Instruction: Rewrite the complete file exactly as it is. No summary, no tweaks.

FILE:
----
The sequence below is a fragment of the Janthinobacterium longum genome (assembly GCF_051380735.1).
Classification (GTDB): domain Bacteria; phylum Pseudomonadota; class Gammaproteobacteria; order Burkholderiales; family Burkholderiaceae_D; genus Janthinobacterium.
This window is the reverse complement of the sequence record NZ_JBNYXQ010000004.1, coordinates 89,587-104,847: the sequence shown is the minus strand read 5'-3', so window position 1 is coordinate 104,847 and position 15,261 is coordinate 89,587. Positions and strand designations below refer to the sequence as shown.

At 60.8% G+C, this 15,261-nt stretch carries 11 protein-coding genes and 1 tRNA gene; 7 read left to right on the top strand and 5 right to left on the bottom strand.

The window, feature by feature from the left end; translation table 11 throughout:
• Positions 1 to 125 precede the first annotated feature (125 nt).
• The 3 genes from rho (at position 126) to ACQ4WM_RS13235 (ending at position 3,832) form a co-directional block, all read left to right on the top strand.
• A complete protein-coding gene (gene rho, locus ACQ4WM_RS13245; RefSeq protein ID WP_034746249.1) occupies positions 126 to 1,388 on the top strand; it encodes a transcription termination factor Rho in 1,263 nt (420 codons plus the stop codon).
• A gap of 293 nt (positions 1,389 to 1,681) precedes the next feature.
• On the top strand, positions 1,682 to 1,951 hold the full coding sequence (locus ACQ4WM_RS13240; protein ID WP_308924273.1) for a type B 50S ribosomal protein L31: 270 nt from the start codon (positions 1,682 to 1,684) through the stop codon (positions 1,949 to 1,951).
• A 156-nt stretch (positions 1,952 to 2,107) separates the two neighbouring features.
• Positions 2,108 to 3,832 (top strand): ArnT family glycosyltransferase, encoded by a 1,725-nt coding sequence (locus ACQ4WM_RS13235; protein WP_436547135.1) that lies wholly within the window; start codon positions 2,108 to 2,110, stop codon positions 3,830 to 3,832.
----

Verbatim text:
The sequence below is a fragment of the Janthinobacterium longum genome (assembly GCF_051380735.1).
Classification (GTDB): domain Bacteria; phylum Pseudomonadota; class Gammaproteobacteria; order Burkholderiales; family Burkholderiaceae_D; genus Janthinobacterium.
This window is the reverse complement of the sequence record NZ_JBNYXQ010000004.1, coordinates 89,587-104,847: the sequence shown is the minus strand read 5'-3', so window position 1 is coordinate 104,847 and position 15,261 is coordinate 89,587. Positions and strand designations below refer to the sequence as shown.

At 60.8% G+C, this 15,261-nt stretch carries 11 protein-coding genes and 1 tRNA gene; 7 read left to right on the top strand and 5 right to left on the bottom strand.

The window, feature by feature from the left end; translation table 11 throughout:
• Positions 1 to 125 precede the first annotated feature (125 nt).
• The 3 genes from rho (at position 126) to ACQ4WM_RS13235 (ending at position 3,832) form a co-directional block, all read left to right on the top strand.
• A complete protein-coding gene (gene rho, locus ACQ4WM_RS13245; RefSeq protein ID WP_034746249.1) occupies positions 126 to 1,388 on the top strand; it encodes a transcription termination factor Rho in 1,263 nt (420 codons plus the stop codon).
• A gap of 293 nt (positions 1,389 to 1,681) precedes the next feature.
• On the top strand, positions 1,682 to 1,951 hold the full coding sequence (locus ACQ4WM_RS13240; protein ID WP_308924273.1) for a type B 50S ribosomal protein L31: 270 nt from the start codon (positions 1,682 to 1,684) through the stop codon (positions 1,949 to 1,951).
• A 156-nt stretch (positions 1,952 to 2,107) separates the two neighbouring features.
• Positions 2,108 to 3,832 (top strand): ArnT family glycosyltransferase, encoded by a 1,725-nt coding sequence (locus ACQ4WM_RS13235; protein WP_436547135.1) that lies wholly within the window; start codon positions 2,108 to 2,110, stop codon positions 3,830 to 3,832.